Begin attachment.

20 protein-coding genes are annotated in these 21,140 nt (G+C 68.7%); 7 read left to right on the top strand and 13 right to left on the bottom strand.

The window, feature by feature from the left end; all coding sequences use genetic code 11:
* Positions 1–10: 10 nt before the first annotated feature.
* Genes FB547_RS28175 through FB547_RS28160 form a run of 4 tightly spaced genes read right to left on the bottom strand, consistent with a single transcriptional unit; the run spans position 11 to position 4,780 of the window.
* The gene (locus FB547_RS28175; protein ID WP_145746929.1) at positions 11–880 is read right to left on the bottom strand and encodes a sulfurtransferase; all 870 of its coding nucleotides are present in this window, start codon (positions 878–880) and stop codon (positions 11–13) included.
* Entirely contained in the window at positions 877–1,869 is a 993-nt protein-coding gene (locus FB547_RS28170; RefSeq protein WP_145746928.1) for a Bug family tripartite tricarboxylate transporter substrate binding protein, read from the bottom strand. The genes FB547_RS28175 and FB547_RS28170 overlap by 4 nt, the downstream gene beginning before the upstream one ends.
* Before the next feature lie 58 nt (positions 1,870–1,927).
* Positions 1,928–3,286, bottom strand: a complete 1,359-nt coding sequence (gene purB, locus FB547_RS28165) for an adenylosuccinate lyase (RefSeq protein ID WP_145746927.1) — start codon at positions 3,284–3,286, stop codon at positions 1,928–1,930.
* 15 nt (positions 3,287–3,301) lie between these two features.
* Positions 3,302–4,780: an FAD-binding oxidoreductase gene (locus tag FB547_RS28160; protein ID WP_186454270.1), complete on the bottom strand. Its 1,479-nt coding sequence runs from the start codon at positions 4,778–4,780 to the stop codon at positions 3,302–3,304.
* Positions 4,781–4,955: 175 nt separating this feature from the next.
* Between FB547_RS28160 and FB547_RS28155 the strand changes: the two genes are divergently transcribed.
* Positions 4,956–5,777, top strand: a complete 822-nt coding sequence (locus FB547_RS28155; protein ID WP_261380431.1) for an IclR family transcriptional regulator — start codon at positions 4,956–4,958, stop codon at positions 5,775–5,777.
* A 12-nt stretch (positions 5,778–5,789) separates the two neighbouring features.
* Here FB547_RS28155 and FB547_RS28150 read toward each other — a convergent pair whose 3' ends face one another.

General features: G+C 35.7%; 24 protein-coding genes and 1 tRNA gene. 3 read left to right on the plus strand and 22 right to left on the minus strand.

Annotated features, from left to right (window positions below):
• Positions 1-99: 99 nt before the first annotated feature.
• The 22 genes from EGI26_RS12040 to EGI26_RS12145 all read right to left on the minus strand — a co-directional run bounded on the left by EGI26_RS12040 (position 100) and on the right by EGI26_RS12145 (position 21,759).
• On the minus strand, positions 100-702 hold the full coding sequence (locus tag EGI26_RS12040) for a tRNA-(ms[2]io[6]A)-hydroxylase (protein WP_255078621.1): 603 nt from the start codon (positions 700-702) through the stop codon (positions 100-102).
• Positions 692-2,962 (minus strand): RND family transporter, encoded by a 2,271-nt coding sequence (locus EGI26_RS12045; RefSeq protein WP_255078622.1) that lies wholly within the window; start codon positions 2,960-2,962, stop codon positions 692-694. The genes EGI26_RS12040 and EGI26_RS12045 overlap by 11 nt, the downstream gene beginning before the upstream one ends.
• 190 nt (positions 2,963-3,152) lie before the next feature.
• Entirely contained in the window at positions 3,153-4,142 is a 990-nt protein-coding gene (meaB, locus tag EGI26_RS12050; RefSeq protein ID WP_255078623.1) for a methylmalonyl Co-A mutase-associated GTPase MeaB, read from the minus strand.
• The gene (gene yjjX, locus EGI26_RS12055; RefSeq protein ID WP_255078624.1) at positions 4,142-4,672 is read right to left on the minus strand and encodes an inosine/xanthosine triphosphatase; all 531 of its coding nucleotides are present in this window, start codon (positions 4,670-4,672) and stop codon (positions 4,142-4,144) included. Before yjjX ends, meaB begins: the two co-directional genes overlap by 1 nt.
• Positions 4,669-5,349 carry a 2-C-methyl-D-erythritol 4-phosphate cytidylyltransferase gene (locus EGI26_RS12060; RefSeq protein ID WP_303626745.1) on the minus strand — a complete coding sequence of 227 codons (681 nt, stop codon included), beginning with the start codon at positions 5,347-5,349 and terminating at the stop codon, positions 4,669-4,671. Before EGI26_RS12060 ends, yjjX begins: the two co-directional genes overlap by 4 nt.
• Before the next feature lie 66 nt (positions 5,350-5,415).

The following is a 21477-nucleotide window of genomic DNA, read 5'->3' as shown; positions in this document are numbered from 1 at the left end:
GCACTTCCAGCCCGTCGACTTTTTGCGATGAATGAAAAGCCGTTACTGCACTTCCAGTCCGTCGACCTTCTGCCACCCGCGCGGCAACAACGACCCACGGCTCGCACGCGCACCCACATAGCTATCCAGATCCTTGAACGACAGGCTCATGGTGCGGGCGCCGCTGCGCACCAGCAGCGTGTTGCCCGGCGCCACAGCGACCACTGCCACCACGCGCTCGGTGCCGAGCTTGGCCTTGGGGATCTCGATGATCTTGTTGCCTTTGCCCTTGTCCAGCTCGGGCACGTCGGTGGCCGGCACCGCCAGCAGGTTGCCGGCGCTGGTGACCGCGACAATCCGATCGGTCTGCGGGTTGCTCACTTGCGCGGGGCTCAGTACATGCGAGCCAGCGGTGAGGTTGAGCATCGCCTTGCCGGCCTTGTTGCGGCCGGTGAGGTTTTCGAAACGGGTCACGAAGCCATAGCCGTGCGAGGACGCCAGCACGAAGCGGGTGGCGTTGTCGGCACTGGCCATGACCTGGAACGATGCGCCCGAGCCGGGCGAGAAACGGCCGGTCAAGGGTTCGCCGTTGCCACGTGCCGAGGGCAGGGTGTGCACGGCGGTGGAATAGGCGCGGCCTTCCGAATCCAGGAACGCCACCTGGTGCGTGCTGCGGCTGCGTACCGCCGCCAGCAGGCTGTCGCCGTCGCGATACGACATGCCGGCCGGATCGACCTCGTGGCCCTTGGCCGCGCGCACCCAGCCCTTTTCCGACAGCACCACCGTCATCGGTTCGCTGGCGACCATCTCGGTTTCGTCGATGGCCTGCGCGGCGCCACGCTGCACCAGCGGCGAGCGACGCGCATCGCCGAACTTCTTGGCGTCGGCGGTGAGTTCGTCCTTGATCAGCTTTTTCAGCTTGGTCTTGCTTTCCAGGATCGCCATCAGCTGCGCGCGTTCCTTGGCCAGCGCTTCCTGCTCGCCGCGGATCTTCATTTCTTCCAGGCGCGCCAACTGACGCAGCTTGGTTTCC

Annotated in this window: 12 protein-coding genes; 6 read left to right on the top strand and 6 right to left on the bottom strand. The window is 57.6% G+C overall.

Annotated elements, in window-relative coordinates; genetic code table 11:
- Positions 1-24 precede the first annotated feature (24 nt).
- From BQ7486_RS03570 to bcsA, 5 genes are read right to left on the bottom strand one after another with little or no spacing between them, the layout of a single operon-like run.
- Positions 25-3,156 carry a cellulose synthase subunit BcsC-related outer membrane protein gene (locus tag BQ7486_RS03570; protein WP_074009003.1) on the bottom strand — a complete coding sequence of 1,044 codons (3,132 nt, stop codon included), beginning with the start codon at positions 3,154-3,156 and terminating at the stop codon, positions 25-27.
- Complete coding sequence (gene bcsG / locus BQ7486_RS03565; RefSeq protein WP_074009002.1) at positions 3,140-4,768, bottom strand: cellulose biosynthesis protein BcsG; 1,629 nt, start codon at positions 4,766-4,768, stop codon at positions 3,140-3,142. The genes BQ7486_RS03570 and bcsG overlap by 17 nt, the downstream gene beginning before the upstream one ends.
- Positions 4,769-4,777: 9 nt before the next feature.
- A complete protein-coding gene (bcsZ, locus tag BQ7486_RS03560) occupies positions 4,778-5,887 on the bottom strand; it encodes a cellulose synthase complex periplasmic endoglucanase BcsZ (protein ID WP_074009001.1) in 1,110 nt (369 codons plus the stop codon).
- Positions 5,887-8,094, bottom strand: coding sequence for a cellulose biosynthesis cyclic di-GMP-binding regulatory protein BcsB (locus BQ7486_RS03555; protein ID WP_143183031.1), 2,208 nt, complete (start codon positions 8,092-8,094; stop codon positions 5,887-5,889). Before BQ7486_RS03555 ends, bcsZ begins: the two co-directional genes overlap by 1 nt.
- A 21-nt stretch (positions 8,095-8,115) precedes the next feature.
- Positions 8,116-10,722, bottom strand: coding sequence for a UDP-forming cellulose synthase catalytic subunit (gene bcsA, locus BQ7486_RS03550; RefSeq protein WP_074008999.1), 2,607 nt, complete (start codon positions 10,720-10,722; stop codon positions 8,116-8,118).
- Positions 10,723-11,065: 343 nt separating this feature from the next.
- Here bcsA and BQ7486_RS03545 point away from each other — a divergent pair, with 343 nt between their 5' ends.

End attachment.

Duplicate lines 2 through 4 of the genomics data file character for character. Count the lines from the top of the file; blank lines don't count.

The window, feature by feature from the left end; all coding sequences use genetic code 11:
* Positions 1–10: 10 nt before the first annotated feature.
* Genes FB547_RS28175 through FB547_RS28160 form a run of 4 tightly spaced genes read right to left on the bottom strand, consistent with a single transcriptional unit; the run spans position 11 to position 4,780 of the window.